Miss Adeline Westley
23 rue Saint Paul
22 September 1902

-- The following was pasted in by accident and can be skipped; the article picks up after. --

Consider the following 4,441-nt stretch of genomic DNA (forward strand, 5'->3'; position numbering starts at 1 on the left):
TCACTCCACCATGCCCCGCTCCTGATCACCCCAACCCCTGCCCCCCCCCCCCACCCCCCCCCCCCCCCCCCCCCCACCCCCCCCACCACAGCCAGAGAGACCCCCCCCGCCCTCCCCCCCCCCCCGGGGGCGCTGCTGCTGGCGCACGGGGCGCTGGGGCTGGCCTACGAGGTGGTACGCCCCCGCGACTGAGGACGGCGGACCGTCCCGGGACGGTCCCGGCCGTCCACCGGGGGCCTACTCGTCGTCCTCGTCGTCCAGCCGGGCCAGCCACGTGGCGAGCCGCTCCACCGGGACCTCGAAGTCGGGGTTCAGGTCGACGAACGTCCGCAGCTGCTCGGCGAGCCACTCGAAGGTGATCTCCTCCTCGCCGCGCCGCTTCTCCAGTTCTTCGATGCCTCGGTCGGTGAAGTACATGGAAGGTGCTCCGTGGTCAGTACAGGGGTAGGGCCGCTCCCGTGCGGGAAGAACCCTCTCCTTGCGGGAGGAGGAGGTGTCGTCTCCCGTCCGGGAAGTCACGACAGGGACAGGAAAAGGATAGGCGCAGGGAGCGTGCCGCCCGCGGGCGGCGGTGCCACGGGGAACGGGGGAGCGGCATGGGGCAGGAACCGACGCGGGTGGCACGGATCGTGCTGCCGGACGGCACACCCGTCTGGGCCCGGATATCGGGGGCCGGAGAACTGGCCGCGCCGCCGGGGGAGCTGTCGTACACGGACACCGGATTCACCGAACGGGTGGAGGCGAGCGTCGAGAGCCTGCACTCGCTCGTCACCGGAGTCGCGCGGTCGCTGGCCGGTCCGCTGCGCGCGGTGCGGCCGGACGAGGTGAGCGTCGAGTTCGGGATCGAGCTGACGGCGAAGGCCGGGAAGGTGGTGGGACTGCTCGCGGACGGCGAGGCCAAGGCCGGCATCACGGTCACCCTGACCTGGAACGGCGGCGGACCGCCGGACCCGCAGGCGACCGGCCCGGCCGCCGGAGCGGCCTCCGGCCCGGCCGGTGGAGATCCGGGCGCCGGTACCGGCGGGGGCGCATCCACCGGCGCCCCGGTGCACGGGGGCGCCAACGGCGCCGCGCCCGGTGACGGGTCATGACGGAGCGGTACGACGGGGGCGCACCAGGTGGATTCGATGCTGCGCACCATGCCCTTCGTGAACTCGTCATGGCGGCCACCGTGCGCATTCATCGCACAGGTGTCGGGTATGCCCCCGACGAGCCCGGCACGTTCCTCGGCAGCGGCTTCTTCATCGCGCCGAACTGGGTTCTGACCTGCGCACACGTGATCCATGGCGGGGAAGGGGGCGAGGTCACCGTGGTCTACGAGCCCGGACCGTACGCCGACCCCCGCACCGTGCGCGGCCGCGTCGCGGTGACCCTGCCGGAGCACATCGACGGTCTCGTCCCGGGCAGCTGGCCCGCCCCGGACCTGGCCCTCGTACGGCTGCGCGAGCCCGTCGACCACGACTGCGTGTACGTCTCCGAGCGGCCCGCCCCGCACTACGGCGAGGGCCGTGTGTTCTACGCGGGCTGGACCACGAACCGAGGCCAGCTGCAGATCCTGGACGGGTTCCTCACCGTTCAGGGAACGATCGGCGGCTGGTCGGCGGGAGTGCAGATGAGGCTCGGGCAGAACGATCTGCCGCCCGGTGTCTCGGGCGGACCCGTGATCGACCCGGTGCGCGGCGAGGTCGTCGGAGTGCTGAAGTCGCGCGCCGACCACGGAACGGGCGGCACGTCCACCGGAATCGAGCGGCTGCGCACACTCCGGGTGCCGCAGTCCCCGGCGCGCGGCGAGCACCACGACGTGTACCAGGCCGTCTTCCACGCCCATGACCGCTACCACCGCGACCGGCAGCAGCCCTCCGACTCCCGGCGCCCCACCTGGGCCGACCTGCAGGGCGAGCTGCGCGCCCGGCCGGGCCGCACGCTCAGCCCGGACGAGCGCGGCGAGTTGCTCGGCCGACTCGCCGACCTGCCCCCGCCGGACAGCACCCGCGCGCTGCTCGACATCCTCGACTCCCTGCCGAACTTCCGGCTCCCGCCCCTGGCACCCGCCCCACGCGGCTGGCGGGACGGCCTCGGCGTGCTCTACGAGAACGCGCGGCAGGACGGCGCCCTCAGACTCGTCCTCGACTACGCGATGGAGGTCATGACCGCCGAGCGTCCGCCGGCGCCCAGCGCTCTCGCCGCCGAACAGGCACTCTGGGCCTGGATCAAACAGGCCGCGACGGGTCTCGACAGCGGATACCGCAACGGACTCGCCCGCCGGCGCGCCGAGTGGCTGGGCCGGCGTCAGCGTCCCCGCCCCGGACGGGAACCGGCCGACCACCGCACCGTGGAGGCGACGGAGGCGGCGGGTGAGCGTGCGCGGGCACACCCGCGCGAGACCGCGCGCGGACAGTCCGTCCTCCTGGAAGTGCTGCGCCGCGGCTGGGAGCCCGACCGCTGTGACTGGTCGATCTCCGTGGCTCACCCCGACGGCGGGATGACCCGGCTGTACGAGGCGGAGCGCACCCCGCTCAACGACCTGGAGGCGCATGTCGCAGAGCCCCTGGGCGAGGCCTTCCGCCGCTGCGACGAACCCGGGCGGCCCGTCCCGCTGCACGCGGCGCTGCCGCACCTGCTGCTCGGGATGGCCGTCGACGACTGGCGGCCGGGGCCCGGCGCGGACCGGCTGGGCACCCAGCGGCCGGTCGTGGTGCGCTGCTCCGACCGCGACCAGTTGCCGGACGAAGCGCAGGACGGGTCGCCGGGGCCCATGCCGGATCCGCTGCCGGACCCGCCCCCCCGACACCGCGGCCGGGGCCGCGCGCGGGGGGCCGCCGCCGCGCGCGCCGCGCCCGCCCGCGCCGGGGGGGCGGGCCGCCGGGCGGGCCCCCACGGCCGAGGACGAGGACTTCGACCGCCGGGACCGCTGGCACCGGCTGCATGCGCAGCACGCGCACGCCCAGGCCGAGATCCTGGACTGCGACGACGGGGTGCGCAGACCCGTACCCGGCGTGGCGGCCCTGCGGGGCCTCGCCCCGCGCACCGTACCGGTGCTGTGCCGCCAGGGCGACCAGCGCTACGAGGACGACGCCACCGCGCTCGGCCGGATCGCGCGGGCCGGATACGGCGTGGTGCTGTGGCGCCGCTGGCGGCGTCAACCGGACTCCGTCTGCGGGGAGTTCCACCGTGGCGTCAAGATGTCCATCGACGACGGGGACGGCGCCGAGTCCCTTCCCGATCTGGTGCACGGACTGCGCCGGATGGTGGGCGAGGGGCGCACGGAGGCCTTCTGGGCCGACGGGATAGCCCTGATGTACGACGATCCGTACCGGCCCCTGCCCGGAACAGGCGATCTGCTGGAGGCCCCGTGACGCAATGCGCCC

I am a fool. For all my education, I have the common sense of a tea cozy. Peter told me not to go to Mr. Rothschild’s dinner party, but I wouldn’t listen. How could I have been so blind? But I am getting ahead of myself. You deserve the whole story, Addie, and I shall tell it to you, although you mayn’t think much of me when I am through. If you think me an imbecile, I shall not have the inclination (nor the evidence) to argue with you.